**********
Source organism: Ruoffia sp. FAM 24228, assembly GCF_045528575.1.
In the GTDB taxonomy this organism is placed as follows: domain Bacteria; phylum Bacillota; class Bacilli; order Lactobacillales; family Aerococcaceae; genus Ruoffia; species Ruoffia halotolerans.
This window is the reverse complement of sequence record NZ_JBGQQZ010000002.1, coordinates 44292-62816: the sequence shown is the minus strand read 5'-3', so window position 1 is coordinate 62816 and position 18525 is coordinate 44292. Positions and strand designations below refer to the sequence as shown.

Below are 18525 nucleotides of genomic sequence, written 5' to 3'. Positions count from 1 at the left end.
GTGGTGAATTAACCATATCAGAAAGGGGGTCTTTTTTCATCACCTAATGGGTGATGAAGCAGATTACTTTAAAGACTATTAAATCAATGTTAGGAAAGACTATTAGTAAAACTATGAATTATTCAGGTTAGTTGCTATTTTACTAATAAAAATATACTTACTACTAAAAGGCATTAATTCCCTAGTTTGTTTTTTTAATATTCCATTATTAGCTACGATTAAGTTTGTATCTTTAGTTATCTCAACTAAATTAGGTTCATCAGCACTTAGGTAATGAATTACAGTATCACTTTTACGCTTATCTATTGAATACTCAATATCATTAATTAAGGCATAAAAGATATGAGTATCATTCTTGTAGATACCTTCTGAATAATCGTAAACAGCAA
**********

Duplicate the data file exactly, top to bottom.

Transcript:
Source organism: Ruoffia sp. FAM 24228, assembly GCF_045528575.1.
In the GTDB taxonomy this organism is placed as follows: domain Bacteria; phylum Bacillota; class Bacilli; order Lactobacillales; family Aerococcaceae; genus Ruoffia; species Ruoffia halotolerans.
This window is the reverse complement of sequence record NZ_JBGQQZ010000002.1, coordinates 44292-62816: the sequence shown is the minus strand read 5'-3', so window position 1 is coordinate 62816 and position 18525 is coordinate 44292. Positions and strand designations below refer to the sequence as shown.

Below are 18525 nucleotides of genomic sequence, written 5' to 3'. Positions count from 1 at the left end.
GTGGTGAATTAACCATATCAGAAAGGGGGTCTTTTTTCATCACCTAATGGGTGATGAAGCAGATTACTTTAAAGACTATTAAATCAATGTTAGGAAAGACTATTAGTAAAACTATGAATTATTCAGGTTAGTTGCTATTTTACTAATAAAAATATACTTACTACTAAAAGGCATTAATTCCCTAGTTTGTTTTTTTAATATTCCATTATTAGCTACGATTAAGTTTGTATCTTTAGTTATCTCAACTAAATTAGGTTCATCAGCACTTAGGTAATGAATTACAGTATCACTTTTACGCTTATCTATTGAATACTCAATATCATTAATTAAGGCATAAAAGATATGAGTATCATTCTTGTAGATACCTTCTGAATAATCGTAAACAGCAA